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Parental Burnout – Why it’s OK Not To Be OK

Parental burn out

First Things First – Why Parents Self-care is So Important

“I was trying to organise, manage, balance, feed them, cook, clean, answer phone calls, eat, help with online learning, cook again, go shopping, take the kids for a walk…and at the end of the day, I used to explode, because I could not take it anymore. I tried to unload myself first on my partner and when he wasn’t around and I was losing it, I started to insult my children…it was really horrible. One day, I shouted at my children so badly, that they started to cry. I could see they are scared – of their own Mother. This is when I realised, I need help. “ Kate, mother of 2 children

parental burnout

Parenting is not an easy job but parenting during pandemic is even harder. A job from which one can never resign or be put on sick leave from one’s children! Over the past months we have observed major sociological changes. The global pandemic has profoundly impacted parenting. We parent more intense, parental involvement has increased, we had to take on additional roles and responsibilities (online learning, 24/7 childcare, which was balanced when our children were attending school. 

Are you feeling overwhelmed, physically, and emotionally exhausted? Observing emotional distancing from one’s children? Do you have a sense of being an ineffective parent? Are you fed up and in contrast with your previous parental self? These are all the symptoms of Parental burnout.

How Does Burn-out Differ From Ordinary Stress?

Stress as a specific relationship between a person (parent) and the environment, which is assessed by the person as burdensome and exceeding their resources and threatening their well-being. Normally stress or stressful events release the resources needed to re-evaluate the stressful situation. But when there are too many stressors, or they are too strong, and the parent doesn’t have resources to cope with them – they can cause dangerous conditions. Parental burnout is not ordinary parenting stress, it’s very different.

  • You feel completely run down by your role as a parent. 
  • You do what you’re supposed to do for your child(ren), but nothing more. 
  • You feel like you can’t stand your role as a mother/father anymore.
  • You are no longer proud of yourself as a parent. 

It is particularly important to understand, that Parental burnout consequences can be severe. Not only for the parent(s), but more importantly, for the children and the whole family. Consequences for parents range from: long lasting irritability, experiencing feelings of guilt, shame, self-hate, alcohol use, family escape/abandonment ideations, physical symptoms (elevated cortisol = stress hormone levels, fatigue, physical dysregulation) and suicidal thoughts. When parents struggle to cope, consequences for children can become severe. Parents can become violent towards one’s children (verbal first, physical later). Children affective needs, educational needs and physical needs are being neglected.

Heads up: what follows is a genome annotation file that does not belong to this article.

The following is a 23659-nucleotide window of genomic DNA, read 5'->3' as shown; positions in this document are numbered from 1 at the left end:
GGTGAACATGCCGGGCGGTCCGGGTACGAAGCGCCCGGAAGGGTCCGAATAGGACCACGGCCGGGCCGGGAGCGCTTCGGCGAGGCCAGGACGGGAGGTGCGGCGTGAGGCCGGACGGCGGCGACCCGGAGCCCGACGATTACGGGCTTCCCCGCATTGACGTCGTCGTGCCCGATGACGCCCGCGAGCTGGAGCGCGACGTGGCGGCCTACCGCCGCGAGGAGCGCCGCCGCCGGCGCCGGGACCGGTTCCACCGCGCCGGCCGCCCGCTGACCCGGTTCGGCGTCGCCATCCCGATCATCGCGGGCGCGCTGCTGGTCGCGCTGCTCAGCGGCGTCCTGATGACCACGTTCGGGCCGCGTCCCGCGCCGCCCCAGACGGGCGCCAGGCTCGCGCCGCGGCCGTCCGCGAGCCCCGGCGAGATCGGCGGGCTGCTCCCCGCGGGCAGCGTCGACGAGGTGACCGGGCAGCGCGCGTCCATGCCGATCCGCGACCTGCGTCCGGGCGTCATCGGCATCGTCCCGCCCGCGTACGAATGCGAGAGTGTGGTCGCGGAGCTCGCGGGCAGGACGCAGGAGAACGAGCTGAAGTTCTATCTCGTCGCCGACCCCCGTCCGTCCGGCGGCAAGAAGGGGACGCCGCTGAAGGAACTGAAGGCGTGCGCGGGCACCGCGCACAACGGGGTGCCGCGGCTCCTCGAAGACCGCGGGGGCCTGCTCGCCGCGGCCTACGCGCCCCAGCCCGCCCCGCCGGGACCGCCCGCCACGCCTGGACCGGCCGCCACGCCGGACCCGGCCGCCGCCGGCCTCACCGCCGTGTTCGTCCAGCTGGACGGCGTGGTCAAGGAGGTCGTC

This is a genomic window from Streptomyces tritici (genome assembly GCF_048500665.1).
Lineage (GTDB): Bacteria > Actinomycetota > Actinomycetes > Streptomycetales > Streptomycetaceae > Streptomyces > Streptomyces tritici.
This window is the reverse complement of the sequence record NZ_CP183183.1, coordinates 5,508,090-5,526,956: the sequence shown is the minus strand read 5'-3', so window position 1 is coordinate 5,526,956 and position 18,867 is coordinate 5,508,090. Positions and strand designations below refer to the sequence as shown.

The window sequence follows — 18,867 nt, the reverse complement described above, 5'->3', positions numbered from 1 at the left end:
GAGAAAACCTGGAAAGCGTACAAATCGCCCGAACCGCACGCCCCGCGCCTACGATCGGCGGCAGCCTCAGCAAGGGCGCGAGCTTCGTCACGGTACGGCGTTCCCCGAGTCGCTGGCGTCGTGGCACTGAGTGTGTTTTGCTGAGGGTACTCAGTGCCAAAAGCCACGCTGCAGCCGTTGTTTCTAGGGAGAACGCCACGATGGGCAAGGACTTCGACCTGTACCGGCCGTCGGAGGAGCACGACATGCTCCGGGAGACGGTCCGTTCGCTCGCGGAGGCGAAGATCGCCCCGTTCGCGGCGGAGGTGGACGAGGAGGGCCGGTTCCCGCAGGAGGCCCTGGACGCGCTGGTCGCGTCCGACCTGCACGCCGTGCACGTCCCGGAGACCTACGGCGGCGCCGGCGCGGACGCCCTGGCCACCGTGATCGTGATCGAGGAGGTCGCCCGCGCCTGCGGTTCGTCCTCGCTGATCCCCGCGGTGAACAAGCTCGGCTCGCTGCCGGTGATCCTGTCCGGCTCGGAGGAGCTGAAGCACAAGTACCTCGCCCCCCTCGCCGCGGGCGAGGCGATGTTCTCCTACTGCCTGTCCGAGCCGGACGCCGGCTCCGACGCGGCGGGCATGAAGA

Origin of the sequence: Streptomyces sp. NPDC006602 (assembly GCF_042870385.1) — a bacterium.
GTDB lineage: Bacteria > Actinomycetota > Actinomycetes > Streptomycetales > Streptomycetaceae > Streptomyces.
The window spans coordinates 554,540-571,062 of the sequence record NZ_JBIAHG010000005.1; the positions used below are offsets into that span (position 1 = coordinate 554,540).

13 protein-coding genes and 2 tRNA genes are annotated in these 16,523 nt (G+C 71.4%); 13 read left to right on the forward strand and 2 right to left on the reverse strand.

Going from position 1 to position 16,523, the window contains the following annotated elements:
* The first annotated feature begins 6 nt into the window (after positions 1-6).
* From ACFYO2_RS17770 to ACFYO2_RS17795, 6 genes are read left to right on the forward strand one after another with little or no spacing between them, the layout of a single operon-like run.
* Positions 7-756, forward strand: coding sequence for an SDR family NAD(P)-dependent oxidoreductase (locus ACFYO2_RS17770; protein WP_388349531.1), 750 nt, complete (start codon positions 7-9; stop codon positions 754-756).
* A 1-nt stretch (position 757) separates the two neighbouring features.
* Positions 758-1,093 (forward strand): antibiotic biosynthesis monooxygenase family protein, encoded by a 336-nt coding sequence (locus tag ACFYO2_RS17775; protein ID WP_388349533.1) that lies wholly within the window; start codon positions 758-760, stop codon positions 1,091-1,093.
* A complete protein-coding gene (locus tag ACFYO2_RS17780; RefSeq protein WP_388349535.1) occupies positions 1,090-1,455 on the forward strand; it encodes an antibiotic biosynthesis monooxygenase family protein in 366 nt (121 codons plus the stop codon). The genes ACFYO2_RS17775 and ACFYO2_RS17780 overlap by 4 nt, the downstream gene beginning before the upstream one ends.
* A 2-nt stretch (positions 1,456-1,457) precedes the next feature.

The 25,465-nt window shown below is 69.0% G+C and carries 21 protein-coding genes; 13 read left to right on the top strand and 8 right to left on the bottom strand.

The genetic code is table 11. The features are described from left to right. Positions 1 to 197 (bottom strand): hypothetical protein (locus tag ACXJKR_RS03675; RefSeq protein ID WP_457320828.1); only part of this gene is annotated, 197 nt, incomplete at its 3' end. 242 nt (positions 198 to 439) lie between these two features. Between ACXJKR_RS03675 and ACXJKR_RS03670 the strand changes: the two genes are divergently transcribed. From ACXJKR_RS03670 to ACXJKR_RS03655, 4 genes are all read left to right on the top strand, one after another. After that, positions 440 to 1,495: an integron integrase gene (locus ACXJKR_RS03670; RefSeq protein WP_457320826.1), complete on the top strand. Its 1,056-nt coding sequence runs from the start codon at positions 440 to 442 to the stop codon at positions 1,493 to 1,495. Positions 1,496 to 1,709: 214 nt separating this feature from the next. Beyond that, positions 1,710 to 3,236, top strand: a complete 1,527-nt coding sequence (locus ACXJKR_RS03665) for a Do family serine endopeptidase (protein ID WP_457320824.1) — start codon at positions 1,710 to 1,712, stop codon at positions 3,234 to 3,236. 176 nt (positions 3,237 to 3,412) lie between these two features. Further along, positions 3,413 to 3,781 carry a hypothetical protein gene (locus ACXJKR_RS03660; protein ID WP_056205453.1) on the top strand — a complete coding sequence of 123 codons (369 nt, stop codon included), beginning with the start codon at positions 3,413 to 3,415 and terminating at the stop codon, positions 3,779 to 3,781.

Mental health

What To Do Next – Ask For Help

Yes, Parental burnout can be treated. The first step is realising that you, as a parent need help. In the beginning it will be difficult for you to overcome the guilty feeling – you will think that you are useless, that others will judge you, that they will call you out for being lazy and week.

STOP RIGHT THERE.

You are not lazy and weak. You are experiencing Parental burnout because the number of stressors in your life, has out weighted the number resources you had available to cope. 

Parental burnout is a dangerous condition due to the gravity of its consequences. Remember, that the damaging effects can be stopped when you reach out for help and receive help or treatment via targeted psychological intervention.

Mental Health stigma
  • Make a list of things that are causing you stress.
  • Put down the resources that are helpful next to every stressor – if there no resources, put it down too. You will see where you need help. 
  • Talk to your partner (if possible). Tell them that you are struggling, not coping with the situation and need help. Try to agree how your partner can best support you. Not all partners are understanding. If you feel you are being left alone, contact a mental health professional.
  • Practice self-care. You can start to do it immediately. Schedule a time during the day that you will dedicate only to yourself, you can start with 30 minutes. The best times are when the children are still sleeping are already sleeping – so early morning or late evening. If you try to schedule your self-care time during the daytime, there is always a threat that the children will come to ask for something and this will irritate you even more. What can you do during your self-care practice? Anything that helps you to relax. You can meditate, watch a short movie (without being asked 100 questions), read a book, or just drink a cup of tea and watch the skies. 

Editors Note: Please find attached here a list of mental health providers in Bangkok. This list is not an exhaustive list of counselors available in Bangkok, it has been generated by actual personal recommendation. We highly recommend contacting a few of the above and finding who you personally feel most comfortable with. What works for one person doesn’t always suit another.


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